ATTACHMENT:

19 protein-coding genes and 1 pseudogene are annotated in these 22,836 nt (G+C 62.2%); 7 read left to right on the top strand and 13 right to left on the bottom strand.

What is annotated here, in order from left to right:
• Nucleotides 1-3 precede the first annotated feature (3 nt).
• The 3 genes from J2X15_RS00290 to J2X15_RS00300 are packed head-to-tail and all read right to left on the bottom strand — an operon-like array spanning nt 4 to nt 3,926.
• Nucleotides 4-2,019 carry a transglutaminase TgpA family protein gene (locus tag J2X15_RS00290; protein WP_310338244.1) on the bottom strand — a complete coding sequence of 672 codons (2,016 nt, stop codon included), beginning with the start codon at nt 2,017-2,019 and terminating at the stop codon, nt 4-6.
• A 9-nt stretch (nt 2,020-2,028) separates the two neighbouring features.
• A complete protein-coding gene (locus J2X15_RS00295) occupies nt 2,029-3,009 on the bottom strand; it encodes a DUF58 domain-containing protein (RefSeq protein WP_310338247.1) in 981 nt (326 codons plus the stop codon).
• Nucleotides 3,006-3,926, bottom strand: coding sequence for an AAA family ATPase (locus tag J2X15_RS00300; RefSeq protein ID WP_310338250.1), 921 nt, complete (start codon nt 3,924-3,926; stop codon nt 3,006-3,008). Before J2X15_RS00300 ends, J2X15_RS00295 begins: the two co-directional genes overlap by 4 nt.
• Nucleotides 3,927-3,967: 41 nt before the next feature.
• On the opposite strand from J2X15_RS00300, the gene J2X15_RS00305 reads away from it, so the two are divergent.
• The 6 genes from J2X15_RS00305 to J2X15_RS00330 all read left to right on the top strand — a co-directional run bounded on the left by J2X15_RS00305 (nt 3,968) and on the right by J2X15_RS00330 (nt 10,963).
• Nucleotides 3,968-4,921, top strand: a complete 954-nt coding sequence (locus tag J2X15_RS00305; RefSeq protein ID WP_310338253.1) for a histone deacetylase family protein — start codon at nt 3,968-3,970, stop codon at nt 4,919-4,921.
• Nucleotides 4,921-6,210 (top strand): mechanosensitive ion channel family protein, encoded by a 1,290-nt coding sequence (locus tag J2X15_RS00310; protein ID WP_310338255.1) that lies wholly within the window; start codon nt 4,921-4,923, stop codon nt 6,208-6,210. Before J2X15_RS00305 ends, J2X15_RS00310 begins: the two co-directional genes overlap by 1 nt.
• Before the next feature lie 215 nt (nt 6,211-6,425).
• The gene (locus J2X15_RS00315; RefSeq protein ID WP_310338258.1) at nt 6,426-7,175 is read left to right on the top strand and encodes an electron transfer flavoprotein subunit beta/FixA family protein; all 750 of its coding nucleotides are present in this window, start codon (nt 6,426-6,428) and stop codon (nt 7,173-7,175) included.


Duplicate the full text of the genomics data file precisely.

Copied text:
19 protein-coding genes and 1 pseudogene are annotated in these 22,836 nt (G+C 62.2%); 7 read left to right on the top strand and 13 right to left on the bottom strand.

What is annotated here, in order from left to right:
• Nucleotides 1-3 precede the first annotated feature (3 nt).
• The 3 genes from J2X15_RS00290 to J2X15_RS00300 are packed head-to-tail and all read right to left on the bottom strand — an operon-like array spanning nt 4 to nt 3,926.
• Nucleotides 4-2,019 carry a transglutaminase TgpA family protein gene (locus tag J2X15_RS00290; protein WP_310338244.1) on the bottom strand — a complete coding sequence of 672 codons (2,016 nt, stop codon included), beginning with the start codon at nt 2,017-2,019 and terminating at the stop codon, nt 4-6.
• A 9-nt stretch (nt 2,020-2,028) separates the two neighbouring features.
• A complete protein-coding gene (locus J2X15_RS00295) occupies nt 2,029-3,009 on the bottom strand; it encodes a DUF58 domain-containing protein (RefSeq protein WP_310338247.1) in 981 nt (326 codons plus the stop codon).
• Nucleotides 3,006-3,926, bottom strand: coding sequence for an AAA family ATPase (locus tag J2X15_RS00300; RefSeq protein ID WP_310338250.1), 921 nt, complete (start codon nt 3,924-3,926; stop codon nt 3,006-3,008). Before J2X15_RS00300 ends, J2X15_RS00295 begins: the two co-directional genes overlap by 4 nt.
• Nucleotides 3,927-3,967: 41 nt before the next feature.
• On the opposite strand from J2X15_RS00300, the gene J2X15_RS00305 reads away from it, so the two are divergent.
• The 6 genes from J2X15_RS00305 to J2X15_RS00330 all read left to right on the top strand — a co-directional run bounded on the left by J2X15_RS00305 (nt 3,968) and on the right by J2X15_RS00330 (nt 10,963).
• Nucleotides 3,968-4,921, top strand: a complete 954-nt coding sequence (locus tag J2X15_RS00305; RefSeq protein ID WP_310338253.1) for a histone deacetylase family protein — start codon at nt 3,968-3,970, stop codon at nt 4,919-4,921.
• Nucleotides 4,921-6,210 (top strand): mechanosensitive ion channel family protein, encoded by a 1,290-nt coding sequence (locus tag J2X15_RS00310; protein ID WP_310338255.1) that lies wholly within the window; start codon nt 4,921-4,923, stop codon nt 6,208-6,210. Before J2X15_RS00305 ends, J2X15_RS00310 begins: the two co-directional genes overlap by 1 nt.
• Before the next feature lie 215 nt (nt 6,211-6,425).
• The gene (locus J2X15_RS00315; RefSeq protein ID WP_310338258.1) at nt 6,426-7,175 is read left to right on the top strand and encodes an electron transfer flavoprotein subunit beta/FixA family protein; all 750 of its coding nucleotides are present in this window, start codon (nt 6,426-6,428) and stop codon (nt 7,173-7,175) included.